Isaac Asimov: “It’s going to destroy it all. I use what I call my bathroom metaphor. If two people live in an apartment, and there are two bathrooms, then both have what I call freedom of the bathroom, go to the bathroom any time you want, and stay as long as you want to for whatever you need. And this to my way is ideal. And everyone believes in the freedom of the bathroom. It should be right there in the Constitution. But if you have 20 people in the apartment and two bathrooms, no matter how much every person believes in freedom of the bathroom, there is no such thing. You have to set up, you have to set up times for each person, you have to bang at the door, aren’t you through yet, and so on. And in the same way, democracy cannot survive overpopulation. Human dignity cannot survive it. Convenience and decency cannot survive it. As you put more and more people onto the world, the value of life not only declines, but it disappears. It doesn’t matter if someone dies.”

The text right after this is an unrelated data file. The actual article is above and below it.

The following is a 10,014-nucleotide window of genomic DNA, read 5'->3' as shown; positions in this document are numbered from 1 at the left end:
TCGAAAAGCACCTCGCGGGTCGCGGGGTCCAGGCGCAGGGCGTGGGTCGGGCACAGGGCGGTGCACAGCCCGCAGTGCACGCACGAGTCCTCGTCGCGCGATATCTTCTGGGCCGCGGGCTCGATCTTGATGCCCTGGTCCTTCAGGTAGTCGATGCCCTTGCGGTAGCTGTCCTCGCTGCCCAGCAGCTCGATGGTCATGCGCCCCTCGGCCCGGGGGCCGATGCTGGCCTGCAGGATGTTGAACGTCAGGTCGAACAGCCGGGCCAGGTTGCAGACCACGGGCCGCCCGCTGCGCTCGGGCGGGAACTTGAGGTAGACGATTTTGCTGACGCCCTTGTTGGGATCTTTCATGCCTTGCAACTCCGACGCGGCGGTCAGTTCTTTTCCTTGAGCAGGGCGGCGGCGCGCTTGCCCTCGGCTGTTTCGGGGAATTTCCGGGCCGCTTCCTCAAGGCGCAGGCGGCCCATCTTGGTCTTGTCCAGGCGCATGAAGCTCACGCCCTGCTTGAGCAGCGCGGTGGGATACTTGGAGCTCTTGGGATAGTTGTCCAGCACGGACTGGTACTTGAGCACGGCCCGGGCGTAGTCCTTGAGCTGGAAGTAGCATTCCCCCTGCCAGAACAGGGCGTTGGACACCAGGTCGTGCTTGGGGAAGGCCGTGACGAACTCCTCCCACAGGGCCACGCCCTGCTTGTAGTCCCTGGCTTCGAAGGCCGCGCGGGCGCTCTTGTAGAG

As should be growing more and more evident the more you pay attention to the world, we have less and less ‘freedom of bathroom’ as time goes on. If you aren’t disturbed by this, you should be. If you hope there’s a way out of this without something terrible happening, you should be a fan of science fiction.
Let us be bluntly, terribly frank: if you or I or any other person on this planet were to die *right now* or, indeed, if any ten or twenty thousand of us were to die this very moment, the world would continue to roll along. In some cases there may be political implications, sure, or this or that company on the NYSE may trade up or down as a result. But, in the end, it won’t matter one bit. There are billions of us; a couple thousand barely makes a dent. Hell, a million won’t stop much. Ten million. Demographics may alter, but will the world be changed? Probably not. At least not in any substantive sense. If you think McDonalds will vanish because the population of Mississippi croaks overnight, think again. If you think Assad will cease to be ruler of Syria just because he kills 10,000 of his own people, you’re probably wrong (if he leaves/is deposed, it will be different reasons altogether).